James Tripp 
Member since Nov 19, 2018


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Re: “Talking to teens about cannabis crucial, parents told at forum

The daily use of Cannabis medicine results in a complete tolerance to the psychoactive effects of Delta 9 THC due to the receding of CB1 receptors in the central nervous system, specifically the brain resulting in no impairment in the ability to operate a motor vehicle while using Cannabis medicine properly.

Cannabis impairment is so vastly different, (and non-consistent) from virtually every other type of drug impairment, including alcohol, that to compare them is actually kind of ridiculous.
The range of impairment goes from Zero to totally impaired. One individual can have 50ng/ml and be perfectly coherent and functional and another can have 5ng/ml and be completely impaired.

The identification and removal from the road, of drivers that are actually impaired by Cannabis use will not be easy but arbitrarily locking up cannabis patients is just going to punish innocent people even more and cost everyone a great deal in court challenges.

I suspect there will also be court challenges on recreational use alone that will not go well for the government simply because the currently proposed laws on cannabis impairment are based on false science and false assumptions.

1 like, 2 dislikes
Posted by James Tripp on 11/19/2018 at 8:40 PM

Re: “Talking to teens about cannabis crucial, parents told at forum

Adolescent cannabis use and brain systems supporting adult working memory encoding, maintenance, and retrieval

BrendenTervo-Clemmensa Daniel Simmonds Finnegan J. Calabrode Nancy L.Dayd Gale A.Richardsond Beatriz Luna

Department of Psychology, University of Pittsburgh, United States
Center for the Neural Basis of Cognition, Pittsburgh, United States
Center for Neuroscience, University of Pittsburgh, United States
Department of Psychiatry, University of Pittsburgh, United States
Department of Bioengineering, University of Pittsburgh, United States

However, cannabis age of onset brain-behavior associations did not differ between groups with a single reported use and those with repeated use, suggesting age of onset effects may reflect substance use risk characteristics rather than a developmentally-timed cannabis exposure effect. Within repeated cannabis users, greater levels of total cannabis use were associated with performance-related increases in dorsolateral prefrontal cortex (DLPFC) activation during maintenance. This pattern of significant results remained unchanged with inclusion of demographic and prenatal measures as covariates. Surprisingly, however, at the group level, cannabis users generally performed better than participants who reported never using cannabis (faster RT, higher accuracy).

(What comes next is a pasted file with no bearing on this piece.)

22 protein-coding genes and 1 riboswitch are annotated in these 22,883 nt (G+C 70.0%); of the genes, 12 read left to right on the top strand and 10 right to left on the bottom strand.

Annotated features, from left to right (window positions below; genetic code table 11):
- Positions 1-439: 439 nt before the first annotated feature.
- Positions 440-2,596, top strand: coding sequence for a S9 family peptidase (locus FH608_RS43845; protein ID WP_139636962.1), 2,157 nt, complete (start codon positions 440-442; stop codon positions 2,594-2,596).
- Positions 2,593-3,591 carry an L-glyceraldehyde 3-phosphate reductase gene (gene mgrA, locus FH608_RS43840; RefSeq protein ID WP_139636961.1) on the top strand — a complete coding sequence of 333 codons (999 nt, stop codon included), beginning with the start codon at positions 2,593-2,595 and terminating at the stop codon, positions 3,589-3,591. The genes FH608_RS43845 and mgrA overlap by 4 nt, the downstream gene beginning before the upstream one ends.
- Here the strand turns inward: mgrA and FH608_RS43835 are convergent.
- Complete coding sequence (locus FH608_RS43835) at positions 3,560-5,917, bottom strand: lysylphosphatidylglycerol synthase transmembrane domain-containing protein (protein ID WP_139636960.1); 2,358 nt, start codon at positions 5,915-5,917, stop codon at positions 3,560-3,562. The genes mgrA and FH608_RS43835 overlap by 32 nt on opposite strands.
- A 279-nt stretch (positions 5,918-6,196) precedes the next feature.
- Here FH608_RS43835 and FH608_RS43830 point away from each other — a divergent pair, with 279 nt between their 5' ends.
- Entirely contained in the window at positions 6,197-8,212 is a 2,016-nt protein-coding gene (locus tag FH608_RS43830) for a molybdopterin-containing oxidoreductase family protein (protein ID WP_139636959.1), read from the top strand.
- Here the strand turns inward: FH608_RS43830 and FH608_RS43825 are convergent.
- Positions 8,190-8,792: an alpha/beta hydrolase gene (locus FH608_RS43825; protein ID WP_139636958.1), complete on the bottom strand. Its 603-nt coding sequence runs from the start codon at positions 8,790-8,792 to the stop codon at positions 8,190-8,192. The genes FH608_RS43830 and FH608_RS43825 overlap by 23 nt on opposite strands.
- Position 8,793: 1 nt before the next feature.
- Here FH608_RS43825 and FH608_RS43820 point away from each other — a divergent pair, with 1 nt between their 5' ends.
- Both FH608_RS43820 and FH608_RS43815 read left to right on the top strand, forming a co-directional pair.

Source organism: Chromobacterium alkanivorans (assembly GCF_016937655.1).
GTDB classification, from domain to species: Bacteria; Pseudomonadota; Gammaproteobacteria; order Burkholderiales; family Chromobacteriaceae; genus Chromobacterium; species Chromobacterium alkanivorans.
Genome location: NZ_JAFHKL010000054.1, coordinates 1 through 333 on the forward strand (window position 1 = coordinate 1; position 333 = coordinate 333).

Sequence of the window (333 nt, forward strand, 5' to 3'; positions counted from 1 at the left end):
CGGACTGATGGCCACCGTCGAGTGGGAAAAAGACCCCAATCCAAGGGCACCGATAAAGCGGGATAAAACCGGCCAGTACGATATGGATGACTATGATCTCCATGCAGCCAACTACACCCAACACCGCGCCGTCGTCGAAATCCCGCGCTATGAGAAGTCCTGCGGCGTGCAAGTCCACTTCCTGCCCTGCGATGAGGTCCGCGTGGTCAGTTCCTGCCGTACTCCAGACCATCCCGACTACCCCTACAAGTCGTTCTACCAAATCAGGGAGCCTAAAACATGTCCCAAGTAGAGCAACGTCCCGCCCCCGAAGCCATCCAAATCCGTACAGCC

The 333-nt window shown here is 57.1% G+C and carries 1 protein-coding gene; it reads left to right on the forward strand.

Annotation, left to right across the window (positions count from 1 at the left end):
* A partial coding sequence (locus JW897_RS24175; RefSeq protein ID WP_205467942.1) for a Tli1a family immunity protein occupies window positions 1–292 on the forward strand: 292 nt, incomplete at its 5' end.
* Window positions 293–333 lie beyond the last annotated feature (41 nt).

1 like, 2 dislikes
Posted by James Tripp on 11/19/2018 at 8:39 PM

Re: “Talking to teens about cannabis crucial, parents told at forum

FYI
The American Psychological Association
August 4, 2015
Teen Marijuana Use Not Linked to Later Depression, Lung Cancer, Other Health Problems, Research Finds

What we found was a little surprising, said lead researcher Jordan Bechtold, PhD, a psychology research fellow at the University of Pittsburgh Medical Center. There were no differences in any of the mental or physical health outcomes that we measured regardless of the amount or frequency of marijuana used during adolescence.

1 like, 2 dislikes
Posted by James Tripp on 11/19/2018 at 8:39 PM

Re: “Talking to teens about cannabis crucial, parents told at forum

FYI
Daily Marijuana Use Is Not Associated with Brain Morphometric Measures in Adolescents or Adults
Barbara J. Weiland, Rachel E. Thayer, Brendan E. Depue, Amithrupa Sabbineni, Angela D. Bryan and Kent E. Hutchison
Journal of Neuroscience 28 January 2015, 35 (4) 1505-1512;

In sum, the results indicate that, when carefully controlling for alcohol use, gender, age, and other variables, there is no association between marijuana use and standard volumetric or shape measurements of subcortical structures.

1 like, 2 dislikes
Posted by James Tripp on 11/19/2018 at 8:39 PM

Re: “Talking to teens about cannabis crucial, parents told at forum

FYI
Impact of adolescent marijuana use on intelligence: Results from two longitudinal twin studies

vol. 113 no. 5
> Nicholas J. Jackson, E500E508
there was no evidence of a doseresponse relationship between frequency of use and intelligence quotient (IQ) change. Furthermore, marijuana-using twins failed to show significantly greater IQ decline relative to their abstinent siblings. Evidence from these two samples suggests that observed declines in measured IQ may not be a direct result of marijuana exposure but rather attributable to familial factors that underlie both marijuana initiation and low intellectual attainment.

1 like, 2 dislikes
Posted by James Tripp on 11/19/2018 at 8:38 PM

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